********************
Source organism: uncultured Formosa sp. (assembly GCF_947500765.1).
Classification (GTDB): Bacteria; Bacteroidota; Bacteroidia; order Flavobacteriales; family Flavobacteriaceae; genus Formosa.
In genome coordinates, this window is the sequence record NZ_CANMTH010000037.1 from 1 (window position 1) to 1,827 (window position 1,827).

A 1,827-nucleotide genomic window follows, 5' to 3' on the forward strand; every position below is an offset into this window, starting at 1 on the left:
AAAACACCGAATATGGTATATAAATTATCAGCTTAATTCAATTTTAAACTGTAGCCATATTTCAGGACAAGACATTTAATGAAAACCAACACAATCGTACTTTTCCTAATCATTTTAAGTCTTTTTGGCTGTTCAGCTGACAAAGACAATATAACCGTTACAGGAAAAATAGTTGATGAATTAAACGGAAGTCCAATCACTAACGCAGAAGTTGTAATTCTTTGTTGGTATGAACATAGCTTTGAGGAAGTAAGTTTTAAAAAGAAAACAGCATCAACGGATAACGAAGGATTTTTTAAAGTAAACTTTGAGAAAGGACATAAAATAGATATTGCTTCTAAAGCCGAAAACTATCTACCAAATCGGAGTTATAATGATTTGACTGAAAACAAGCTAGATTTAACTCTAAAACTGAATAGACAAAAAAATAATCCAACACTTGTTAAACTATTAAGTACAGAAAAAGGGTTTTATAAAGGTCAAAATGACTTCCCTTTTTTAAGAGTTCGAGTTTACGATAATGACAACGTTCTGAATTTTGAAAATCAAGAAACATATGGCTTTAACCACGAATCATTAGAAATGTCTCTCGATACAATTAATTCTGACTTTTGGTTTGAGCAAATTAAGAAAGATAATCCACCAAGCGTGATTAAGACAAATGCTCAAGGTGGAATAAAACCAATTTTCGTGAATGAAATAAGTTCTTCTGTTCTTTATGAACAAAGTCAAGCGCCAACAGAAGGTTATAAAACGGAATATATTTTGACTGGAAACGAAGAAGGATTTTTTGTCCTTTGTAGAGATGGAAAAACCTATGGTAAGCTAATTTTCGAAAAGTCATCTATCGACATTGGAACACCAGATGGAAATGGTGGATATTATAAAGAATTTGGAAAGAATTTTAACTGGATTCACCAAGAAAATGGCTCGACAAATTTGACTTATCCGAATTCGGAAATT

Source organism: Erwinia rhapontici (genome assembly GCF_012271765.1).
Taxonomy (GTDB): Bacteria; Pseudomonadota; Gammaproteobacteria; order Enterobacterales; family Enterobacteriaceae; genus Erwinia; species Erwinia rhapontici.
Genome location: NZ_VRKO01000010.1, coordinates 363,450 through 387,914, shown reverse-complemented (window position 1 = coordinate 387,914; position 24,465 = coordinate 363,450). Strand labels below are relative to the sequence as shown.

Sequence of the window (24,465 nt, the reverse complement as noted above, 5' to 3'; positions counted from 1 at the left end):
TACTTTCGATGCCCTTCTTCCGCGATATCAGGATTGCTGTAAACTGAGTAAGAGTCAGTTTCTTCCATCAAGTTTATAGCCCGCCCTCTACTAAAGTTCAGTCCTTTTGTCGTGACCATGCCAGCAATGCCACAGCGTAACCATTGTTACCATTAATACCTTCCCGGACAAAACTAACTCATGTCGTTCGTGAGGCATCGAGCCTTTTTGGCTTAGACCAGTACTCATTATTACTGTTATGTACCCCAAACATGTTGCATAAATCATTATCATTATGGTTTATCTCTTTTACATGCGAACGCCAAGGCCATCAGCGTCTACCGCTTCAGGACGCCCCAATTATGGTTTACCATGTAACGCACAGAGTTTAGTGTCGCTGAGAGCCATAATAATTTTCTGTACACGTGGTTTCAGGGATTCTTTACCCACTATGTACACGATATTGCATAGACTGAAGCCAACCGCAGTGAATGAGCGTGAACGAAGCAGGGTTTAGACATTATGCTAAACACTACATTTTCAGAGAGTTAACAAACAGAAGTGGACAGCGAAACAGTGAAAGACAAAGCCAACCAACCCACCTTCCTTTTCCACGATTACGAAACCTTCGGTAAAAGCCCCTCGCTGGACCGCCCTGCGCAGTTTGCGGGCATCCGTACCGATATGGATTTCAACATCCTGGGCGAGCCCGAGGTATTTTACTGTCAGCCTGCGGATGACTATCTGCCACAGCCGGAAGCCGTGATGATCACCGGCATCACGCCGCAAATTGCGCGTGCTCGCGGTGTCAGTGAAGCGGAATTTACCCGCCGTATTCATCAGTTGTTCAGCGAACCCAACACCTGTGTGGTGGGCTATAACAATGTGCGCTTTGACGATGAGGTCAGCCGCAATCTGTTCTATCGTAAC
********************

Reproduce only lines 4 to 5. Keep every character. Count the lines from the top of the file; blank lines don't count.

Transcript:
A 1,827-nucleotide genomic window follows, 5' to 3' on the forward strand; every position below is an offset into this window, starting at 1 on the left:
AAAACACCGAATATGGTATATAAATTATCAGCTTAATTCAATTTTAAACTGTAGCCATATTTCAGGACAAGACATTTAATGAAAACCAACACAATCGTACTTTTCCTAATCATTTTAAGTCTTTTTGGCTGTTCAGCTGACAAAGACAATATAACCGTTACAGGAAAAATAGTTGATGAATTAAACGGAAGTCCAATCACTAACGCAGAAGTTGTAATTCTTTGTTGGTATGAACATAGCTTTGAGGAAGTAAGTTTTAAAAAGAAAACAGCATCAACGGATAACGAAGGATTTTTTAAAGTAAACTTTGAGAAAGGACATAAAATAGATATTGCTTCTAAAGCCGAAAACTATCTACCAAATCGGAGTTATAATGATTTGACTGAAAACAAGCTAGATTTAACTCTAAAACTGAATAGACAAAAAAATAATCCAACACTTGTTAAACTATTAAGTACAGAAAAAGGGTTTTATAAAGGTCAAAATGACTTCCCTTTTTTAAGAGTTCGAGTTTACGATAATGACAACGTTCTGAATTTTGAAAATCAAGAAACATATGGCTTTAACCACGAATCATTAGAAATGTCTCTCGATACAATTAATTCTGACTTTTGGTTTGAGCAAATTAAGAAAGATAATCCACCAAGCGTGATTAAGACAAATGCTCAAGGTGGAATAAAACCAATTTTCGTGAATGAAATAAGTTCTTCTGTTCTTTATGAACAAAGTCAAGCGCCAACAGAAGGTTATAAAACGGAATATATTTTGACTGGAAACGAAGAAGGATTTTTTGTCCTTTGTAGAGATGGAAAAACCTATGGTAAGCTAATTTTCGAAAAGTCATCTATCGACATTGGAACACCAGATGGAAATGGTGGATATTATAAAGAATTTGGAAAGAATTTTAACTGGATTCACCAAGAAAATGGCTCGACAAATTTGACTTATCCGAATTCGGAAATT